Use the options in the Format Object dialog box to customize the three-dimensional (3-D) effects applied to lines, shapes, charts, SmartArt graphics, or pictures in your document.
You may want to move the dialog box so that you can see both the shape and the dialog box at the same time.
When you change options in this dialog box, the changes are immediately applied to your shape or text, making it easy to see the effects of the changes in your SmartArt graphic or shape without closing the dialog box. However, since the changes are instantly applied, it is not possible to click Cancel in this dialog box. To remove the changes, you must click Undo on the Quick Access Toolbar for each change that you want to remove.
You can simultaneously undo multiple changes that you made to one dialog box option, as long as you did not make changes to another dialog box option in between.
A bevel is a three-dimensional edge effect that is applied to the top or bottom border of a shape. This gives the appearance that the edge is raised and highlights the edges of a shape.
Top To apply a raised edge to the top of a shape, click Top ,and then click the option that you want. When you choose a Top or Bottom edge type, the corresponding width and height numbers will automatically change unless you customize them.
Width To specify the width of the top edge, enter a number in the box.
Height To specify the height of the top edge, enter a number in the box.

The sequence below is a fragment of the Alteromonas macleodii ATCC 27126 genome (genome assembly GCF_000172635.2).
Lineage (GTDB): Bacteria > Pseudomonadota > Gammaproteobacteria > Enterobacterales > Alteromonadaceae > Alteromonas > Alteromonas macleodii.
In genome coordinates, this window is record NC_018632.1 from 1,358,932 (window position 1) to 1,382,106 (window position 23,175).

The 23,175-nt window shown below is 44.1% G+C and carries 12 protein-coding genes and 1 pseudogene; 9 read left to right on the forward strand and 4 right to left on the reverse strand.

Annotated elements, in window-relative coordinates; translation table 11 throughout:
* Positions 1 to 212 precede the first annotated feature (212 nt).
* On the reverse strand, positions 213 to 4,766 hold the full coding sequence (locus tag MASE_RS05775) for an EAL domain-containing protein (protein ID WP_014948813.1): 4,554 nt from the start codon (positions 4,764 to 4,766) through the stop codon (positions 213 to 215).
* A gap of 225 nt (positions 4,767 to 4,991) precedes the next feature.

Bottom To apply a raised edge to the bottom of a shape, click Bottom , and then click the option that you want. When you choose a Top or Bottom edge type, the corresponding width and height numbers will automatically change unless you customize them.
Width To specify the width of the bottom edge, enter a number in the box.
Height To specify the height of the bottom edge, enter a number in the box.
Depth is the distance of a shape from its surface.
Color To choose a color for the depth, click Color , and then click the color that you want. To change to a color that isn't in the theme colors, click More Colors, and then either click the color that you want on the Standard tab, or mix your own color on the Custom tab. Custom colors and colors on the Standard tab are not updated if you later change the document theme.
Depth To specify the depth, enter a number in the box.
A contour is a raised border applied to a shape.
Color To choose a color for the contour, click Color , and then click the color that you want. To change to a color that isn't in the theme colors, click More Colors, and then either click the color that you want on the Standard tab, or mix your own color on the Custom tab. Custom colors and colors on the Standard tab are not updated if you later change the document theme.
Size To specify the width of the contour, enter a number in the box.
Use the Material choices to change the appearance of a shape by changing the specular highlight. Specular highlights make objects look more shiny or less shiny.
Material Material can be used to make shapes look dull, plastic, metallic, or translucent. To describe the way light interacts with the shape's surface, click this button, and then select the option that you want.
Below is a brief description of the available Material choices:
Matte No specular highlights, which results in a fairly "flat" look.
Warm Matte Some specular highlight, which gives the surface of the shape a softer look than plastic.
Plastic Crisp, white specular highlights that give a shiny, plastic appearance to the surface of the shape.
Metal Specular highlights match some of the material's base color so that the look of the shape is shiny and highly reflective.
Dark Edge Similar to plastic because white specular highlights give a shiny appearance to the surface appearance of the shape, but with dark edges that more crisply define the shape against a light background.